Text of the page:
Songbirds and Snakes, however, is less rooted in historical events than philosophical debate. It’s both a gripping story and an exploration of ideas about the development of moral character—in particular, the character of Snow. This is even more explicit in the book than the movie, where an epigraph lists conflicting quotations from Hobbes, Locke, Rousseau, Wordsworth and Shelley that raise questions about human nature and its relation to society. Throughout the narrative, Coriolanus encounters people who expose him to these conflicting perspectives, and situations that allow of different interpretations depending on which framework they are being viewed through.
Is the arena the place where a buffer of civilization is stripped away leaving the essential violent and self-interested core of humanity exposed (Hobbes)? Or do the Games manufacture unnatural conditions that force natural human benevolence to be suppressed and distorted (Rousseau, Shelley)? Does reason enable us to recognise our inherent equality and treat each other accordingly as Sejanus urges (Locke), or simply to rationalise such choices as cheating and betrayal, and override our inclinations to the sweet ‘lore which Nature brings’ (Wordsworth)? Lucy Gray tells Coriolanus there ‘is good built into us all’ and that we have a choice whether or not to cross the line into evil. As his exposure to different people and experiences of the world accumulate throughout the story, he is weighing up these different options.
Snow’s stance is ultimately decided in the climactic scene in the wilderness with Lucy Gray. Though open to other interpretations, he reads this as a situation of mutual war, each reduced to prey and predator—and so he lands squarely on Hobbesian ground. Coercive government is justified as the only way to control people’s mutually competitive and self-seeking tendencies and enable society to function. From this point, the trajectory from Coriolanus to President Snow makes perfect sense.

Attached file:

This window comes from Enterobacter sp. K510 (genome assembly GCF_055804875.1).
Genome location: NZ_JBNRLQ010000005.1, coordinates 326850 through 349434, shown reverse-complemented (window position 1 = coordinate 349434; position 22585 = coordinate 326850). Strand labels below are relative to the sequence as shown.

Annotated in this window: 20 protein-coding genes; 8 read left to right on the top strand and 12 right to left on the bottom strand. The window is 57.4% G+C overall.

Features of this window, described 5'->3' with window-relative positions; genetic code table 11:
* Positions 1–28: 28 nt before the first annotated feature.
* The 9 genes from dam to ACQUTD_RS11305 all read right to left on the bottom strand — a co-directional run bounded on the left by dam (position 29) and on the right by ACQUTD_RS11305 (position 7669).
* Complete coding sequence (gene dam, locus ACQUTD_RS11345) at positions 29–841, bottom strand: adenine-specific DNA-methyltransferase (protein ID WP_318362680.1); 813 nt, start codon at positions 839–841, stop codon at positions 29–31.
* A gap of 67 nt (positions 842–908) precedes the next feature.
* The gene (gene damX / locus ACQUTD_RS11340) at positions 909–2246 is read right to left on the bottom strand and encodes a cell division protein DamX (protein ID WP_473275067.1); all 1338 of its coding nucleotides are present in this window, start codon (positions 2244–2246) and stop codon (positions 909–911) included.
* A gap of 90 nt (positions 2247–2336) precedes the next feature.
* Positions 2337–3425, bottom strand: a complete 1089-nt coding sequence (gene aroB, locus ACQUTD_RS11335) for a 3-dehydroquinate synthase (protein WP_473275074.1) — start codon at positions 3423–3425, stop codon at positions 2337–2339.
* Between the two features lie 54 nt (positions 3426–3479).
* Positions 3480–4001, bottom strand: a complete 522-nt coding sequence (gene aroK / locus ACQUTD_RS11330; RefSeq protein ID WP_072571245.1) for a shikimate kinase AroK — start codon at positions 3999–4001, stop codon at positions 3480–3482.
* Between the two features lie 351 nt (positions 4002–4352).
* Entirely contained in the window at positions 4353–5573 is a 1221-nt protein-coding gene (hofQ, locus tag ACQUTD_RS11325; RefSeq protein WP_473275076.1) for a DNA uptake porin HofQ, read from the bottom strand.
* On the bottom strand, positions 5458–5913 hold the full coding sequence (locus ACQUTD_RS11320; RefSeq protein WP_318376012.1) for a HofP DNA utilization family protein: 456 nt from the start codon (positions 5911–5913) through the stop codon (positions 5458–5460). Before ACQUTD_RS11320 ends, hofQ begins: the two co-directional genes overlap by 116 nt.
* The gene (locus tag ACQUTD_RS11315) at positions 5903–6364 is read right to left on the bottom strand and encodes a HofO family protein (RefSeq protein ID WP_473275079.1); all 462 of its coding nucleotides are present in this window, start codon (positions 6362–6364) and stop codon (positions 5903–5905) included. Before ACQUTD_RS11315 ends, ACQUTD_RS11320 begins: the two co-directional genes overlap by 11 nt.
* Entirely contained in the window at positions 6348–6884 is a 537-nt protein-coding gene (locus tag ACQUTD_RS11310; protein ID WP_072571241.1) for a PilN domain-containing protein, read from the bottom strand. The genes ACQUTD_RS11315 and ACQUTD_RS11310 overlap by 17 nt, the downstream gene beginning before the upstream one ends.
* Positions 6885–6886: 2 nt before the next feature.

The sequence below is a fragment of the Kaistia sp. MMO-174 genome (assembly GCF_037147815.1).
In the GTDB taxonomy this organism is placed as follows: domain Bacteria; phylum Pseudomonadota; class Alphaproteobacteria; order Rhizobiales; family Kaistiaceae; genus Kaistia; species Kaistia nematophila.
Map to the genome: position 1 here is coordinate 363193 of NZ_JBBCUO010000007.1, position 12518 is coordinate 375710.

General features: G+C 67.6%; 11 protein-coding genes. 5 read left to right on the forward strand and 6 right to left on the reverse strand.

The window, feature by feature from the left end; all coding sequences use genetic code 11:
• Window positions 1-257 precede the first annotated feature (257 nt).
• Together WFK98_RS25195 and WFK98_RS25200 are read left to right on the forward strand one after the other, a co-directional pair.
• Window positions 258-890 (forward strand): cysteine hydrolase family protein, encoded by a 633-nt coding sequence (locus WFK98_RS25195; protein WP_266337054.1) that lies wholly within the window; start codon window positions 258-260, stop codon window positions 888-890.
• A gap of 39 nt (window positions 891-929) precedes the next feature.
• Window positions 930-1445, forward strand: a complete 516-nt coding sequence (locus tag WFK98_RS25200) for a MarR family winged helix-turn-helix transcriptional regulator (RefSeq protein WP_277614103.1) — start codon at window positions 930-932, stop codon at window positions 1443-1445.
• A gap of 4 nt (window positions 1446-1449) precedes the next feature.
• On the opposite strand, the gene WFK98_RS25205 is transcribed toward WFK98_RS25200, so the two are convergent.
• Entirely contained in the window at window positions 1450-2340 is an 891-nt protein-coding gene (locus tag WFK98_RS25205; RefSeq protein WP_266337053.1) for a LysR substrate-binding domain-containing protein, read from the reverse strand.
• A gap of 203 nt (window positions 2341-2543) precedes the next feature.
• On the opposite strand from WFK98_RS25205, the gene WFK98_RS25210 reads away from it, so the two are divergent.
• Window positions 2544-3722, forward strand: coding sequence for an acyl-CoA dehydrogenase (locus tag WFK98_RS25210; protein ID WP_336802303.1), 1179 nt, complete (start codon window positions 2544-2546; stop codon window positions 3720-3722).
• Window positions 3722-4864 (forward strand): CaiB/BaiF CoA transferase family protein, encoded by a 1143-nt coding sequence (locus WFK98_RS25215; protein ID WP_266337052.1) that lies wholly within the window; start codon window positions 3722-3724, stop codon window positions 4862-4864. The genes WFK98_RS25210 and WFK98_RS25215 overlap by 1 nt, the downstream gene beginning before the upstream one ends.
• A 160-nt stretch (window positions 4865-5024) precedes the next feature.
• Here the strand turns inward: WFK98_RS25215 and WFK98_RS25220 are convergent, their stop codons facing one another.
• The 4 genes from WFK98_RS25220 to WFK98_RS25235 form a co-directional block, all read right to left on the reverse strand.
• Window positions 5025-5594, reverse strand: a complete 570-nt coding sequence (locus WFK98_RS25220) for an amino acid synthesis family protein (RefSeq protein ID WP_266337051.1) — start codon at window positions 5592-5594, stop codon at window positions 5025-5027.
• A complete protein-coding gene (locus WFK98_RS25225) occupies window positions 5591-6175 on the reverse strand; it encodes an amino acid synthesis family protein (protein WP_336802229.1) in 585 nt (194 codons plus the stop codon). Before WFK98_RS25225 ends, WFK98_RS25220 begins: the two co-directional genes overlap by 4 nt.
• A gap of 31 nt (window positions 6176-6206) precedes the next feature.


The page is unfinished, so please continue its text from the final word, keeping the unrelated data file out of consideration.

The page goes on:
Yet this conclusion doesn’t make Songbirds and Snakes an apologia for Hobbesian principles. Questions remain: could Snow have interpreted events and human actions in a different light? Could he have chosen differently? It is clear from the original series that although the Hobbesian explanation rings true, Collins believes a different, better society is possible. As Christopher Watkin points out in our lead article, the various perspectives explored in Songbirds and Snakes do each contain some truth, yet none gives the full picture. To see that we must look to the biblical narrative of creation, fall and redemption, which both acknowledges real evil in the world, and gives us hope that it will not ultimately triumph. Collins, a Catholic, is well aware of this narrative, and it is reflected in her avoidance of simplistic resolutions. The story is bleak, but there is still hope.
Dr Dani Scarratt has a background in philosophy and is Assistant Director of CASE.
Comments will be approved before showing up.